(This piece also appeared in the Huffington Post)
Last month, I mentioned in a blog that the famously self-confident film director Michael Winner has said on more than one occasion that, when he went to parties on his own, he was sometimes almost too shy to go into a room full of strangers.
This came to mind yesterday, when I went to a seminar (I guess that’s what it was) at Equity in London where members – mostly actors – were being told about and swapping tips on networking
Top tip seemed to me to be that, when presented with some networking opportunity you should always take it and never turn it down. Sounds obvious, but there is the Michael Winner factor of wanting to hide in a hole in the ground.
Almost all performers – actors, comedians, whatever – are extrovert show-offs who want a bit of attention and are Me-Me-Me…
But they also tend to be overly-endowed with insecurity and self-doubt.
Shall I go to that party/schmoozathon and sell myself to important people and further my career or shall I hide under the duvet in my bedroom?
Best advice is probably to think not What might I gain from going? but What opportunities might I miss by not going?
Networking is a bit like dogging. You will get nowhere by staying alone at home in your bedroom.
It was also suggested that selling yourself succinctly involves having a variety of pre-prepared ‘elevator pitches’.
Hollywood wisdom is that you should have an elevator pitch for your movie project in case you accidentally meet a studio chief in a lift in a building and he is only going up one floor. You have to encapsulate your 120-minute movie in one sentence…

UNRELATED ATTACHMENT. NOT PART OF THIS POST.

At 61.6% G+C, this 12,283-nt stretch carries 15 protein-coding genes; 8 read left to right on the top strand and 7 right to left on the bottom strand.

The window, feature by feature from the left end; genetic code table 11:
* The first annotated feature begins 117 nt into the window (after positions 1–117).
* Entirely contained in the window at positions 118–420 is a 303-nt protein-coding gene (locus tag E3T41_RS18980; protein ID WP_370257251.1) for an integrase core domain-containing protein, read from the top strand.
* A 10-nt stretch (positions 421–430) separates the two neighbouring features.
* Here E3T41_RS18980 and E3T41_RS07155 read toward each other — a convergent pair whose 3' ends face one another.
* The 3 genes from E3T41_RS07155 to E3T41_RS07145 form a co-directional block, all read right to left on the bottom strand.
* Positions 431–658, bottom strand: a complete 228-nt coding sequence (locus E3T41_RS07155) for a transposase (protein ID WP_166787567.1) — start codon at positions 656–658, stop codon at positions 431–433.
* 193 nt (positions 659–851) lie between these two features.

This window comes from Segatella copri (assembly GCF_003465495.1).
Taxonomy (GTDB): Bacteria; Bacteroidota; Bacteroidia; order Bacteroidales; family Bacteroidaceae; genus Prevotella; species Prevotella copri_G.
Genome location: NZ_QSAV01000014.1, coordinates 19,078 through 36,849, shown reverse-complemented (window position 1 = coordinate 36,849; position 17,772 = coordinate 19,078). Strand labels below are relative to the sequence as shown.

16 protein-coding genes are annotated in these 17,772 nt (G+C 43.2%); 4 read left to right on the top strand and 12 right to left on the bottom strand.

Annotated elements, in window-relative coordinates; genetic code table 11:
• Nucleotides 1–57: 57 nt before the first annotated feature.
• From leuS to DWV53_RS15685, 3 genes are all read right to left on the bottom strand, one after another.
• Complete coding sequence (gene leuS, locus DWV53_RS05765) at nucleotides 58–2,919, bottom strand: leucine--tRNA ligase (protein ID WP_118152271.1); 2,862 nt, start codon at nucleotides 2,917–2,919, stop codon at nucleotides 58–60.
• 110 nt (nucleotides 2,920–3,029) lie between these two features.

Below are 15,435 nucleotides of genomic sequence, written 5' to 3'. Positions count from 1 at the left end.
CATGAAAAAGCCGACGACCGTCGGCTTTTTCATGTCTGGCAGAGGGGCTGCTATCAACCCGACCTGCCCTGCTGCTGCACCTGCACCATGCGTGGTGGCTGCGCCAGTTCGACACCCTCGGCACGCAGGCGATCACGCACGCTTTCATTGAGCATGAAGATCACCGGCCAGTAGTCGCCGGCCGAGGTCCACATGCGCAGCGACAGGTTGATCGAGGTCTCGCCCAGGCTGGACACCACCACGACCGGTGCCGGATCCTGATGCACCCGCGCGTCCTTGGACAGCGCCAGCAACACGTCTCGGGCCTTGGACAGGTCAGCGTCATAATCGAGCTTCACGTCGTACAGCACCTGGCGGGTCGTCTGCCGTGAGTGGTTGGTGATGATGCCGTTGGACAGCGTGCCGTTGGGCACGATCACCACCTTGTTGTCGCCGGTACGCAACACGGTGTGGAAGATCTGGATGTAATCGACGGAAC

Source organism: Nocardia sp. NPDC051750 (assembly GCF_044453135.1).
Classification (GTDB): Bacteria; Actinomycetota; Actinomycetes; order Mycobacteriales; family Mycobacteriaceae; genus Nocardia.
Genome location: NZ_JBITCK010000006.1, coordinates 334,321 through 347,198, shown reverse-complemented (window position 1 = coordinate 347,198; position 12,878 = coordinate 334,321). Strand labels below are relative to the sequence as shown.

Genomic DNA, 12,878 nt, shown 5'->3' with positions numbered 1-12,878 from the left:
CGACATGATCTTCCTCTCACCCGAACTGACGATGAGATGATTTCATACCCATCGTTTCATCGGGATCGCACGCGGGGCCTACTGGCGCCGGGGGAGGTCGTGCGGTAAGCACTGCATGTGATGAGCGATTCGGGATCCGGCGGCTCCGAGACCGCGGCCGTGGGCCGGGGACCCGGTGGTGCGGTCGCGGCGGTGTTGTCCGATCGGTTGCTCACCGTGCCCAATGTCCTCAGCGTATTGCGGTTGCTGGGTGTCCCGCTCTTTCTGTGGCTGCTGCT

- Romeo & Juliet in the West Side of New York
- Robin Hood in gangland Chicago
- Love Story crossed with The Wild Bunch
Some pitches are more effective than others.
When networking yourself rather than your project, you have to encapsulate your entire professional life in two sentences but – as you are selling different versions of yourself to different prospective employers or financiers – you need perhaps five different versions of your pitch prepared for five different circumstances.
This is something I have always spectacularly failed to do.
When asked at a party, “What do you do?” I have a tendency to look blankly at the person and say, “I have no idea. Never have. Still don’t.”
Someone once told me: “John, your career appears to be unfocussed”. It was intended as a criticism.
I took it as a good thing – variety being the spice of life and all that.
Most bizarre insight of yesterday, though, came when the problem of working at home cropped up.
When I was a student, I lived in a house of bedsits in Hampstead. Surprisingly cheap. The landlord was an altruistic Christian and merely covering his costs.
One of the other rooms was rented by a woman who lived in a big house in the next street. She was a novelist. Every morning, she would walk out of her own front door, come round to our house, go into her bedsit, write until 5.00pm, then go back to her own home.
I used to think this was eccentric until I found difficulty working from home myself (despite the fact my third bedroom is kitted-out as an office) and found working in the local library – or in an Apple Store – was easier.
This was taken one step further yesterday when someone said that, when about to do work at home, she changed into ‘office clothes’ – she put on a dark business suit… When she had finished her work at home, she changed back into her casual homely clothes.
This sounds bonkers at first, but is logically eminently sensible.
Someone else said that her boyfriend did the same thing – except he just changed into a bow tie.
I think I may buy a bow tie.